One Publisher Takes on Amazon

IT’S hard to know what an author or publisher should do when faced with Amazon’s dominance of the market: It’s hard to withdraw from a distributor who handles so large a portion of book (especially e-book) sales. But just as several small record labels have pulled their music from Spotify and other streaming services, the Oklahoma-based Educational Development Corporation, decided enough was enough.

A Slate story, “How One Publisher Ditched Amazon and Succeeded,” looks at what led Randall White to back out.

“Remember Butch Cassidy and the Sundance Kid, when they’re on the cliff and getting ready to jump and one guy says, ‘I can’t swim?’” asks the folksy 72-year old, referring to the classic Robert Redford–Paul Newman film. “And the other guy says, ‘What are you worried about? The fall’s going to kill you.’”220px-Amazone_Staatliche_Antikensammlungen_8953

That was essentially the situation White found himself in, watching helplessly as EDC’s revenues were steadily eaten away by competition from world’s most successful—and most aggressive—online retailer. “We were selling more to Amazon but our business kept declining,” he says, describing a dip of some 40 percent in one division alone. “I’m thinking, ‘What can I do here? This is crazy.’ You had to fix it, or you’re going to die anyway.”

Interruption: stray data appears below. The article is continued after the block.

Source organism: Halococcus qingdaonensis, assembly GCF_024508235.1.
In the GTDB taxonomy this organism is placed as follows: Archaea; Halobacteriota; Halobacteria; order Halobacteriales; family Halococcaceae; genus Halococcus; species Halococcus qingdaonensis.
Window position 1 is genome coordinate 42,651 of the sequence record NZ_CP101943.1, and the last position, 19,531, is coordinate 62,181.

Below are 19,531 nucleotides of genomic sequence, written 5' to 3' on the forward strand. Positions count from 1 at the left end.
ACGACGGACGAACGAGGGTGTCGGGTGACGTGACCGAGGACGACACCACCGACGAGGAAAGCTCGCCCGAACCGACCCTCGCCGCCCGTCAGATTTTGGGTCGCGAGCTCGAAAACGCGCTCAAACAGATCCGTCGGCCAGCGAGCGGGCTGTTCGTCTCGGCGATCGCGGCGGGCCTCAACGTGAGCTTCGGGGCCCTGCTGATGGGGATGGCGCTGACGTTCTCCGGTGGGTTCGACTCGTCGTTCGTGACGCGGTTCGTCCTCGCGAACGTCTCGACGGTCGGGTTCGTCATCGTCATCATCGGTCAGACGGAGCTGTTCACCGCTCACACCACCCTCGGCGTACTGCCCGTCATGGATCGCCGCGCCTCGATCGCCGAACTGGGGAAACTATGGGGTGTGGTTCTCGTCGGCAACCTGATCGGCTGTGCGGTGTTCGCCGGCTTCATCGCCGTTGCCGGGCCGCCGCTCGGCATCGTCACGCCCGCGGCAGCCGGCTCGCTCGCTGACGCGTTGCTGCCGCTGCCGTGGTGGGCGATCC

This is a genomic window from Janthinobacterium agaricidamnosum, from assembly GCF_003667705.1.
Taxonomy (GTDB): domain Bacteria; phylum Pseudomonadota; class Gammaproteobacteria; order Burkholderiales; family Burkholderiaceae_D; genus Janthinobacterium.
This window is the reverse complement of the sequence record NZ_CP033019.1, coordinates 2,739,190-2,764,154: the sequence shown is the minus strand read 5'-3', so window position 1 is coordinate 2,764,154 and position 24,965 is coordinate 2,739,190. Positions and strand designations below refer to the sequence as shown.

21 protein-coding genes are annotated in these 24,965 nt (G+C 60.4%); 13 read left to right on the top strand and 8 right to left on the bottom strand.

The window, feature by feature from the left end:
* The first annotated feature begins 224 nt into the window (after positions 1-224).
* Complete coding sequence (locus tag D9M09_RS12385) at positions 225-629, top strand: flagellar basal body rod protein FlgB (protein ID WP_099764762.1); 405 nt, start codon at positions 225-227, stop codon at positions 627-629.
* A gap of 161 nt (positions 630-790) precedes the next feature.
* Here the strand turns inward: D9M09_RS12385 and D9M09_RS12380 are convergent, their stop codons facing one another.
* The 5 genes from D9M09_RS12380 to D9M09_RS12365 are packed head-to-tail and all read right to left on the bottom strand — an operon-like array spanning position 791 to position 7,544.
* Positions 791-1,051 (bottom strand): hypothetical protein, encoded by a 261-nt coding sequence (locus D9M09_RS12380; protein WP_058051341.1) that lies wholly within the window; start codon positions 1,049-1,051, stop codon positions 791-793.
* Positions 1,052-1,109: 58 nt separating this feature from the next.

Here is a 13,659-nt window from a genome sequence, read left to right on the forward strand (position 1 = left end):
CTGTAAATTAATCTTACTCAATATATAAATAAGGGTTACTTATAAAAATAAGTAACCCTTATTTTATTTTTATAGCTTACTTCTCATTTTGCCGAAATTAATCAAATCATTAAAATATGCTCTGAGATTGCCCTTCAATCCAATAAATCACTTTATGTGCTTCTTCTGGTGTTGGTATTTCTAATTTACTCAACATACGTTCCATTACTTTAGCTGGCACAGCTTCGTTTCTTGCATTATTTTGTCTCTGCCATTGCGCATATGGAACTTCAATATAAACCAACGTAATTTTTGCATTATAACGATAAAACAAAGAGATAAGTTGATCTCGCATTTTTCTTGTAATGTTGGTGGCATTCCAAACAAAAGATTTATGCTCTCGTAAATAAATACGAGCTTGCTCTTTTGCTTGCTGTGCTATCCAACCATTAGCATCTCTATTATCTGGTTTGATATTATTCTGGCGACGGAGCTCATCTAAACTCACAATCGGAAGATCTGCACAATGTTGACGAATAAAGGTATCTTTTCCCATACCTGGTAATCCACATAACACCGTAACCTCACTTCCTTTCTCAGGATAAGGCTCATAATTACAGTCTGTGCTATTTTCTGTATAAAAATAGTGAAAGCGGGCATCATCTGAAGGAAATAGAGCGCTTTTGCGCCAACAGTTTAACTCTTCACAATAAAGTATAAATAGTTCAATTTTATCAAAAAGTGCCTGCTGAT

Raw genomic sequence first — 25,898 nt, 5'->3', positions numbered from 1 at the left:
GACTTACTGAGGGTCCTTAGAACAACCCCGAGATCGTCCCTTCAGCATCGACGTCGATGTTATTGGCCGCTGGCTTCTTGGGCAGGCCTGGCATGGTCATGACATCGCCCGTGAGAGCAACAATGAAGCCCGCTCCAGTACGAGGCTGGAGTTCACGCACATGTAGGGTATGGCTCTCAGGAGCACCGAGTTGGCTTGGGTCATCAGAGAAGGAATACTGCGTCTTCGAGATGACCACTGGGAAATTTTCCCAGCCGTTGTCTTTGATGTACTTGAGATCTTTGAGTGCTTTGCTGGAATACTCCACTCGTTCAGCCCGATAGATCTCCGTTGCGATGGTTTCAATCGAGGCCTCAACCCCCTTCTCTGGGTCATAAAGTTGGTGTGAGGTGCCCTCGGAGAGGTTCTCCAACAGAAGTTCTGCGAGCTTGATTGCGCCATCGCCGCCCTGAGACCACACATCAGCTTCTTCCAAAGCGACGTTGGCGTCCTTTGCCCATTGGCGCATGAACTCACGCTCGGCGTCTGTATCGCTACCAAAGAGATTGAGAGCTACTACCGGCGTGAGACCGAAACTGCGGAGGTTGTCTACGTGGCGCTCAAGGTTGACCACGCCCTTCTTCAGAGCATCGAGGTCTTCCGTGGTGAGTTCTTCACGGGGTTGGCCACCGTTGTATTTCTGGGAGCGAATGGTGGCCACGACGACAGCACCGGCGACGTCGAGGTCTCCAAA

It’s financially difficult — maybe impossible — for larger publishers to do this. The story concludes by wondering if EDC is anomalous or if other publishers can make a similar move. “The more important lesson may be to align themselves more aggressively the few local bookstores that still remain in business—probably the only entities more threatened by Amazon than publishers are. A strong alliance accompanied by a noisy publicity push might at least put them in a more advantageous negotiating position the next time Amazon comes around looking for better terms.”

We’ll keep watching.

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  1. says

    I began selling my Lorenzo Press books with Amazon in 1995 and have had a pretty good relationship with them ever since. However, I did consider breaking away from them for a while, when B&N, Borders, and independent stores were buying books from independent publishers whose authors gave in-store readings. But when these outlets switched to a consignment-only policy it didn’t seem like a good idea to leave Amazon. Most of my titles were print books until I moved to Mexico, but now the cost of shipping books out of the country is so prohibitive that I’ve been using Amazon’s CreateSpace. Not ideal, but certainly acceptable.

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